Four longtime housing champions will be inducted into Affordable Housing Finance’s Hall of Fame for their lasting contributions to the industry. They have helped build thousands of affordable homes, fought for better housing conditions, and advocated for critical programs and resources.

They will be recognized at AHF Live: The Affordable Housing Developers Summit, Nov. 18-20, in Chicago and featured in the October issue of the magazine. The Affordable Housing Hall of Fame was created in 2006, and these four individuals will join 60 other pioneers from different sectors of the industry.

The 2019 Hall of Fame inductees are:

Jane Graf
Courtesy Mercy Housing Jane Graf

Jane Graf: Graf has dedicated her career to providing affordable housing to people in need. She has been a longtime leader at Mercy Housing, including the past five as the national nonprofit’s president and CEO. Prior to taking the top post, she was COO and then president, overseeing all regional offices of an organization that owns more than 23,000 units nationwide. Earlier, she served as president of Mercy Housing California, the nonprofit’s largest regional office. During her tenure, Graf has been involved in building transformative housing communities for families and seniors and was critical in expanding Mercy Housing’s reach into permanent supportive housing for people who were homeless. She’s also been a leader for the larger industry, serving on multiple boards.

The late Ed Lee
The late Ed Lee

Ed Lee: Mayor of San Francisco from 2011 to 2017, Lee grew up in public housing in Seattle and wasn’t afraid to take on housing issues. As a young intern with the Asian Law Caucus, he represented residents of the Ping Yuen public housing complex in San Francisco as they initiated a rent strike against the city’s housing authority for better conditions. As mayor, Lee ushered in multiple bold housing programs, including efforts to transform the city’s distressed public housing projects and the passage ofa $310 million general obligation bond to build more affordable housing. Lee died in 2017, but his work continues to make an impact today.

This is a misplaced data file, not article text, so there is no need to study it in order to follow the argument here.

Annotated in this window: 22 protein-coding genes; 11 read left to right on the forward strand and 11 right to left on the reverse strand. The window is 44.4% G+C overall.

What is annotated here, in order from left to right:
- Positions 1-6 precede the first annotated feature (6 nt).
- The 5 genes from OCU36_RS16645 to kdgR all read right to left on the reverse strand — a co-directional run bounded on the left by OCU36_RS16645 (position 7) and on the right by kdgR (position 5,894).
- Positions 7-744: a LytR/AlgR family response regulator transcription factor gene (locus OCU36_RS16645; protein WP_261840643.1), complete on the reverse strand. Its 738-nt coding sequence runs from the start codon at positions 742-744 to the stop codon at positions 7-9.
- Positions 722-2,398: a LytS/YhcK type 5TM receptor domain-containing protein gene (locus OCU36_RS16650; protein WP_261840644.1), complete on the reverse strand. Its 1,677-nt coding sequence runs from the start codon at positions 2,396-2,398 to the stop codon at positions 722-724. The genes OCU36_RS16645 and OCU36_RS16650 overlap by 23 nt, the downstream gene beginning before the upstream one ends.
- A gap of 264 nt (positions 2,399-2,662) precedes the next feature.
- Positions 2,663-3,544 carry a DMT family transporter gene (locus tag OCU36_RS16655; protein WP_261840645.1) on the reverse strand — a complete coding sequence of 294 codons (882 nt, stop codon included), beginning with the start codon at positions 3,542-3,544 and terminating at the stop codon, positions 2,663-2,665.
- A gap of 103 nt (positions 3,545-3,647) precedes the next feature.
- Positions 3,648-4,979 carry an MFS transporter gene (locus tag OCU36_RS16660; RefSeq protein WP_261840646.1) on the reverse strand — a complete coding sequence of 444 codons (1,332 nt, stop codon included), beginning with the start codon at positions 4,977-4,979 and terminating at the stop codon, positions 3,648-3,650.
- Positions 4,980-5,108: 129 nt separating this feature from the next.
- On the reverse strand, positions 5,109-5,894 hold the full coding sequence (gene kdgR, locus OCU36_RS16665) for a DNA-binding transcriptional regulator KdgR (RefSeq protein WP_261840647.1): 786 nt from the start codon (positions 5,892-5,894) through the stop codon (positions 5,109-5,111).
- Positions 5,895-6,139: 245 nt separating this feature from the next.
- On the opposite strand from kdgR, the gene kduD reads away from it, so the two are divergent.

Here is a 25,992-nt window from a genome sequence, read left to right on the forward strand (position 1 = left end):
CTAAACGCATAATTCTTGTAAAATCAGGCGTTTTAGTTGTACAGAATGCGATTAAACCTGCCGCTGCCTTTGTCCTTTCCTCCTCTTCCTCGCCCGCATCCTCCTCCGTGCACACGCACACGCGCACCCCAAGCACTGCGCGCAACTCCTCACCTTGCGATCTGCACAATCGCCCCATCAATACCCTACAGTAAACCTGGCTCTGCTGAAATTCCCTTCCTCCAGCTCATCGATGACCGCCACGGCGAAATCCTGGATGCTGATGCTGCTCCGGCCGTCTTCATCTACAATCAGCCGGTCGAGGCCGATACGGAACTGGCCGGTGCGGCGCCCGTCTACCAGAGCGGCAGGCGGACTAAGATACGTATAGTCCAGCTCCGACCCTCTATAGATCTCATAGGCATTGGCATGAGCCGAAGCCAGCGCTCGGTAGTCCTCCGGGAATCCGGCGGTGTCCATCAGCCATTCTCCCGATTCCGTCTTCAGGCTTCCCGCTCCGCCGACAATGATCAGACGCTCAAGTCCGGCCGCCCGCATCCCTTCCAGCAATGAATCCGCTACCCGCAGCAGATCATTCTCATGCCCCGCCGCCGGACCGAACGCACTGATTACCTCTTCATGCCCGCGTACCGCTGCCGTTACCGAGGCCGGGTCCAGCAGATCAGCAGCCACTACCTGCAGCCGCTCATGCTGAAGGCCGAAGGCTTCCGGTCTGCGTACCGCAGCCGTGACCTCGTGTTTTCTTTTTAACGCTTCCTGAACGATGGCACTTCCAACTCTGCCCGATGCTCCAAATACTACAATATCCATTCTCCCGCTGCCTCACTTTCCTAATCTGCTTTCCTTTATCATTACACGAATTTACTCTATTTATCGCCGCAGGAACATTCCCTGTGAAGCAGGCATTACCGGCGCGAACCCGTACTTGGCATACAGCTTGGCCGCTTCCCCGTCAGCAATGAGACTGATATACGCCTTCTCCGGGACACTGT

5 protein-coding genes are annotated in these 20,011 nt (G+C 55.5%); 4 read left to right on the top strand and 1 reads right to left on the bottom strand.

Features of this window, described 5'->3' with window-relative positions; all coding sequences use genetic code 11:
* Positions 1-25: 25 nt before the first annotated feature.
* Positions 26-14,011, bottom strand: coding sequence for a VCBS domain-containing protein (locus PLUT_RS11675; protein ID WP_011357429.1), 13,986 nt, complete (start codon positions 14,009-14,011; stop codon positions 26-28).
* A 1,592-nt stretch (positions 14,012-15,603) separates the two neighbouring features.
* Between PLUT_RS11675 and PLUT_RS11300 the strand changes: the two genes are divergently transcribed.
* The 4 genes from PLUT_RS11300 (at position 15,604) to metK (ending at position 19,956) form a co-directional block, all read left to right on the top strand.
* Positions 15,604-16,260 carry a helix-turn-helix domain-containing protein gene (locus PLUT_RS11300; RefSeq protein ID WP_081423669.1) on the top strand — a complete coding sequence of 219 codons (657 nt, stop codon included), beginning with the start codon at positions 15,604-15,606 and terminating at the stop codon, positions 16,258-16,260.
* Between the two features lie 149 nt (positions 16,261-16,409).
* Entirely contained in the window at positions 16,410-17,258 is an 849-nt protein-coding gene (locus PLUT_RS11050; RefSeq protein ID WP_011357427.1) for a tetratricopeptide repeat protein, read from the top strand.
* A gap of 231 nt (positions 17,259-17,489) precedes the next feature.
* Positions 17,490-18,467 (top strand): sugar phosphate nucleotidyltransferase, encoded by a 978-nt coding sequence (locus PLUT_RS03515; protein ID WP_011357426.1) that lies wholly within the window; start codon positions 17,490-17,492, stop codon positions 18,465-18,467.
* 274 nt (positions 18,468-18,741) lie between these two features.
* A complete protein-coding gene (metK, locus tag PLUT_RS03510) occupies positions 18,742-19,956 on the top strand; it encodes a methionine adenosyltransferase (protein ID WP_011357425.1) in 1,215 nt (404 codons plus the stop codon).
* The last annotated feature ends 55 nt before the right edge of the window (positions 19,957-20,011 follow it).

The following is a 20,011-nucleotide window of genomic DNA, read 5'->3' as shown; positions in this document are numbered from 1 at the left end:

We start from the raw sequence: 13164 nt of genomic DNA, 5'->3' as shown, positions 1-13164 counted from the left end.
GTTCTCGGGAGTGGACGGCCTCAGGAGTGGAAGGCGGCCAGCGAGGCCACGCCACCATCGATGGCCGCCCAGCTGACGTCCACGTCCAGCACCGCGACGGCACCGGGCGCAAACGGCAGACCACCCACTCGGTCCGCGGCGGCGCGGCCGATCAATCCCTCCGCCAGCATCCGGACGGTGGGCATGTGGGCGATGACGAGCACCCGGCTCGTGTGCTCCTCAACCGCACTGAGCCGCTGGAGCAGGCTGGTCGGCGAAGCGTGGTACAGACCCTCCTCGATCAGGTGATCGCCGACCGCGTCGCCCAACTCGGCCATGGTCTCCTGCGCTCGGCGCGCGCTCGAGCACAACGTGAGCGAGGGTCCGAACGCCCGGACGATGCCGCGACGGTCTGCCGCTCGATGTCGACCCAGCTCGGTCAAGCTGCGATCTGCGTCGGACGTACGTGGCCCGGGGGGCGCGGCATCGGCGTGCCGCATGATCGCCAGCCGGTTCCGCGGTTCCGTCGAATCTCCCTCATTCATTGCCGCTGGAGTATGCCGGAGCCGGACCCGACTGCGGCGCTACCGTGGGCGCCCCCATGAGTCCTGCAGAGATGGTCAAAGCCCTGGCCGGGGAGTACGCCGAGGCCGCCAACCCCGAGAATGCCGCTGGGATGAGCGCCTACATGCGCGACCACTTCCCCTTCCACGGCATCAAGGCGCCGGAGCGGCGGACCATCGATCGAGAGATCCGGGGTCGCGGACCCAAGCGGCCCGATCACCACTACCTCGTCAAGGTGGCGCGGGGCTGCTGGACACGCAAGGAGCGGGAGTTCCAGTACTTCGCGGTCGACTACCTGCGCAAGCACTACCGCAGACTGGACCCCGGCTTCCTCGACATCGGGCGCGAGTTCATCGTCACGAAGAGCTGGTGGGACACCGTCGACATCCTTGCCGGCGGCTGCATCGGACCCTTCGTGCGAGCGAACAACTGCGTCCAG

Denise Muha
Denise Muha

Denise Muha: It didn’t take long for Muha to become passionate about the affordable housing industry. When Muha first moved to Washington, D.C., in 1985, she got an administrative job with the National Leased Housing Association (NLHA), knowing little about the industry. Three years later, she became executive director of the organization, which advocates for housing providers specializing in federally assisted rental housing. In her role, which she still serves today, she works with the NLHA’s 500 member organizations on policy issues and represents them before the Department of Housing and Urban Development and Congress. In addition to her day-to-day work at NLHA, she formed a separate nonprofit scholarship program in 2007 for residents of federally assisted rental housing, granting over $1 million.

Walter Webdale
Nick Crettier Walter Webdale

Walter Webdale: Webdale has dedicated his career to the affordable housing business for over six decades. He started his career in the field of urban renewal in several New York state locales and has been an integral part of the affordable housing landscape in the Mid-Atlantic region since 1974, when he moved his family to the area to become the first director of the Fairfax County Department of Housing and Community Development. Since 1999, he has been president and CEO of AHC, an Arlington, Va.-based nonprofit affordable and mixed-income housing developer. Under his leadership over the past two decades, he has more than quadrupled its development portfolio, growing from 1,600 units at 13 properties to 8,000 units at nearly 60 properties.